Use this URL to cite or link to this record in EThOS: http://ethos.bl.uk/OrderDetails.do?uin=uk.bl.ethos.584104
Title: Bio-accumulation and non-target effects of GM derived Bt endotoxin in the soil
Author: Moore, Sian Pamela
Awarding Body: Cardiff University
Current Institution: Cardiff University
Date of Award: 2007
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Abstract:
Plants may be genetically modified to express an entomopathogenic protein from the bacterium Bacillus thuringiensis (Berliner) (Bt plants). Bt plants are known to affect some above-ground invertebrates, with significant effects on species closely related to target invertebrates and on their natural enemies. Bt proteins may enter the soil through root exudates and decomposition of plant material. This study aimed to analyse the effects of Bt broccoli (Brassica oleracea L. var. italica Plenk) on six soil-dwelling invertebrates. No significant differences were detected in nematode (Panagrellus redivivus L.) populations living in compost in which Bt and non-5/ broccoli had grown. The other species were introduced to combinations of Bt and non-5/ leaves, and compost in which Bt and non-5/ plants had grown. No differences were detected in Collembola (Folsomia candida Willem) populations, but significantly more young woodlice (Porcellio scaber Latrielle) survived, and weighed more, in the Bt than the non-5/ treatments. Slugs (Deroceras reticulatum Muller) weighed more in the presence of Bt proteins. A higher percentage of earthworm (Lumbricus terrestris L.) cocoons hatched in Bt than non-5/ treatments. In contrast, at a third trophic level, fewer predatory beetles (Nebria brevicollis Fabricius) survived when feeding on slugs that had fed on Bt leaves than on those fed on non-5/ leaves. Leaves from Bt plants affected more parameters than compost in which Bt plants had grown. Attempts were made to use molecular techniques to analyse the effects of Bt broccoli on soil micro-organisms. Individual Bt broccoli plants expressed different concentrations of Bt protein. The Bt plant's control of three Lepidoptera species was tested and only one species was susceptible. These results show that non-target invertebrates, including pest species, can be affected by Bt broccoli, sometimes beneficially, and underlines the need for prior testing of GM crops on a range of non-target species.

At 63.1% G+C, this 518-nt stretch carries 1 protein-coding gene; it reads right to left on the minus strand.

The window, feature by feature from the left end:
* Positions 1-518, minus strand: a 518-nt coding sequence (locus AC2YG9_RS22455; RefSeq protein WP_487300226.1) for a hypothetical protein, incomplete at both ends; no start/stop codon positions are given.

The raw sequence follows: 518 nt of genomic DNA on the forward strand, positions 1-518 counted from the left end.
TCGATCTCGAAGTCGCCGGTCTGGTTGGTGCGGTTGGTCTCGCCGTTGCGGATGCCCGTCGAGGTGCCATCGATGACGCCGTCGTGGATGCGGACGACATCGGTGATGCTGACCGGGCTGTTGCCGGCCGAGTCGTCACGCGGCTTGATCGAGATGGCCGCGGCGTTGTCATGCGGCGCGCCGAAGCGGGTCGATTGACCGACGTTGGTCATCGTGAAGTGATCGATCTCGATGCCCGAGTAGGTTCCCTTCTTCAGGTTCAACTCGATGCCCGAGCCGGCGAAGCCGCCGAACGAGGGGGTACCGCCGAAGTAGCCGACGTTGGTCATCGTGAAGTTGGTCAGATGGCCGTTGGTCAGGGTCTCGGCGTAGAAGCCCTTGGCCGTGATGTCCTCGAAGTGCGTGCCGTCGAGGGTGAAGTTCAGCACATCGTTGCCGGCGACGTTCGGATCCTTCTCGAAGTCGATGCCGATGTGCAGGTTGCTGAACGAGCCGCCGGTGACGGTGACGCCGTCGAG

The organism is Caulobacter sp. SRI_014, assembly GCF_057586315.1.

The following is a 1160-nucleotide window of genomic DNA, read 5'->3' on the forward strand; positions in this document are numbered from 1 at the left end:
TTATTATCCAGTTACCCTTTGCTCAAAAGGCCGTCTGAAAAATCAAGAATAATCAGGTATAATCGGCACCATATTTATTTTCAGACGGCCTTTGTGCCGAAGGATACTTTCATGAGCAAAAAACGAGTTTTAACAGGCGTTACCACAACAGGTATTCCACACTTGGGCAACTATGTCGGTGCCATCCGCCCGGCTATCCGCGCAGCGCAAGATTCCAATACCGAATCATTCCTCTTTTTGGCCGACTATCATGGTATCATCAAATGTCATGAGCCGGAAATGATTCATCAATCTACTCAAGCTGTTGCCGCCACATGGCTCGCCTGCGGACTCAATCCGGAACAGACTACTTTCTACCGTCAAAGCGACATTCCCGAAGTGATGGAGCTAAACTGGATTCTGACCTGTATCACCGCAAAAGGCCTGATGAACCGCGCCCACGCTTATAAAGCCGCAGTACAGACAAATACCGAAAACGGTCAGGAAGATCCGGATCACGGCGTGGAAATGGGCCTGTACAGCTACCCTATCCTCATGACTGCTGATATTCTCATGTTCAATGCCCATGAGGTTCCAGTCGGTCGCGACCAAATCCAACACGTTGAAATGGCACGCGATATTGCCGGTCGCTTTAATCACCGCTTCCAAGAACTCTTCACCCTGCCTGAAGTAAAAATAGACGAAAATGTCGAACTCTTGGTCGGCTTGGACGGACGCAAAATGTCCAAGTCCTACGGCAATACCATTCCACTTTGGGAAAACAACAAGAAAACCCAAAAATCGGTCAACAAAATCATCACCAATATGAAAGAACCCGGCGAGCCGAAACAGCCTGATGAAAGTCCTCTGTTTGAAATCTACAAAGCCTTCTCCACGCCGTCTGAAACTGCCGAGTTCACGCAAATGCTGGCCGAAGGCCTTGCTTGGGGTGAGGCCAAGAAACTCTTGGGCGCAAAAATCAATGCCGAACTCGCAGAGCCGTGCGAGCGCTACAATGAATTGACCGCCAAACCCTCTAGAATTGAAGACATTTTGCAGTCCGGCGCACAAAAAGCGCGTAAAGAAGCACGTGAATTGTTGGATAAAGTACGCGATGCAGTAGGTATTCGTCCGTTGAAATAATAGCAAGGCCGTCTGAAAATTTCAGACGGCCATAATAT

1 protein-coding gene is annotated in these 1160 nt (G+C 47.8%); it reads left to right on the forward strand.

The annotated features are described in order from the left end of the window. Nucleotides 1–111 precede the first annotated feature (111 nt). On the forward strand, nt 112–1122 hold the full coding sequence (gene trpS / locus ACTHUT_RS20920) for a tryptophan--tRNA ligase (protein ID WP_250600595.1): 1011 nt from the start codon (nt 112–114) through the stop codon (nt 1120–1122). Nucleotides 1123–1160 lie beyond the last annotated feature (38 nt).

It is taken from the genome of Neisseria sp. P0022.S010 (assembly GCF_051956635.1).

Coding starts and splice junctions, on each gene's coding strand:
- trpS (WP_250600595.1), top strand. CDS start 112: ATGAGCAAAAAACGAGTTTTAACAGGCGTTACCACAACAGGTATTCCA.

Supervisor: Not available Sponsor: Not available
Qualification Name: Thesis (Ph.D.) Qualification Level: Doctoral
EThOS ID: uk.bl.ethos.584104  DOI: Not available
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